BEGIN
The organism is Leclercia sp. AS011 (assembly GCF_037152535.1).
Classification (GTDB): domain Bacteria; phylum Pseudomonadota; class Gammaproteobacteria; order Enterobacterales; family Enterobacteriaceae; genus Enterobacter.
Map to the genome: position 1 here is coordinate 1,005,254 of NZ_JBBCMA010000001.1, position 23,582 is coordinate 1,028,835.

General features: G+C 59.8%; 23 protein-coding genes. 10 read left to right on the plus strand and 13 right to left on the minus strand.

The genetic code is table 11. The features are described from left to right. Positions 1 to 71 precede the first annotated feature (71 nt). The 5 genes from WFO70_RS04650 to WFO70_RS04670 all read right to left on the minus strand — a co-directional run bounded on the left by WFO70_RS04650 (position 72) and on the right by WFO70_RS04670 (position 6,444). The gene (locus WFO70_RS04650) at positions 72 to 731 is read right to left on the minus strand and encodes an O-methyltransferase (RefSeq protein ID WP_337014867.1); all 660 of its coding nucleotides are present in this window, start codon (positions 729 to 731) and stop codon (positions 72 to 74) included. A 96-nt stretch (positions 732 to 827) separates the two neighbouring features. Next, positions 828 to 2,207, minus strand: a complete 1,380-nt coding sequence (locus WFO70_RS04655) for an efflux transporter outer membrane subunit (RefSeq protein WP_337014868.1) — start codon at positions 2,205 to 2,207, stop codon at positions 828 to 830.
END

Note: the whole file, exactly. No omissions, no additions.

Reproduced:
The organism is Leclercia sp. AS011 (assembly GCF_037152535.1).
Classification (GTDB): domain Bacteria; phylum Pseudomonadota; class Gammaproteobacteria; order Enterobacterales; family Enterobacteriaceae; genus Enterobacter.
Map to the genome: position 1 here is coordinate 1,005,254 of NZ_JBBCMA010000001.1, position 23,582 is coordinate 1,028,835.

General features: G+C 59.8%; 23 protein-coding genes. 10 read left to right on the plus strand and 13 right to left on the minus strand.

The genetic code is table 11. The features are described from left to right. Positions 1 to 71 precede the first annotated feature (71 nt). The 5 genes from WFO70_RS04650 to WFO70_RS04670 all read right to left on the minus strand — a co-directional run bounded on the left by WFO70_RS04650 (position 72) and on the right by WFO70_RS04670 (position 6,444). The gene (locus WFO70_RS04650) at positions 72 to 731 is read right to left on the minus strand and encodes an O-methyltransferase (RefSeq protein ID WP_337014867.1); all 660 of its coding nucleotides are present in this window, start codon (positions 729 to 731) and stop codon (positions 72 to 74) included. A 96-nt stretch (positions 732 to 827) separates the two neighbouring features. Next, positions 828 to 2,207, minus strand: a complete 1,380-nt coding sequence (locus WFO70_RS04655) for an efflux transporter outer membrane subunit (RefSeq protein WP_337014868.1) — start codon at positions 2,205 to 2,207, stop codon at positions 828 to 830.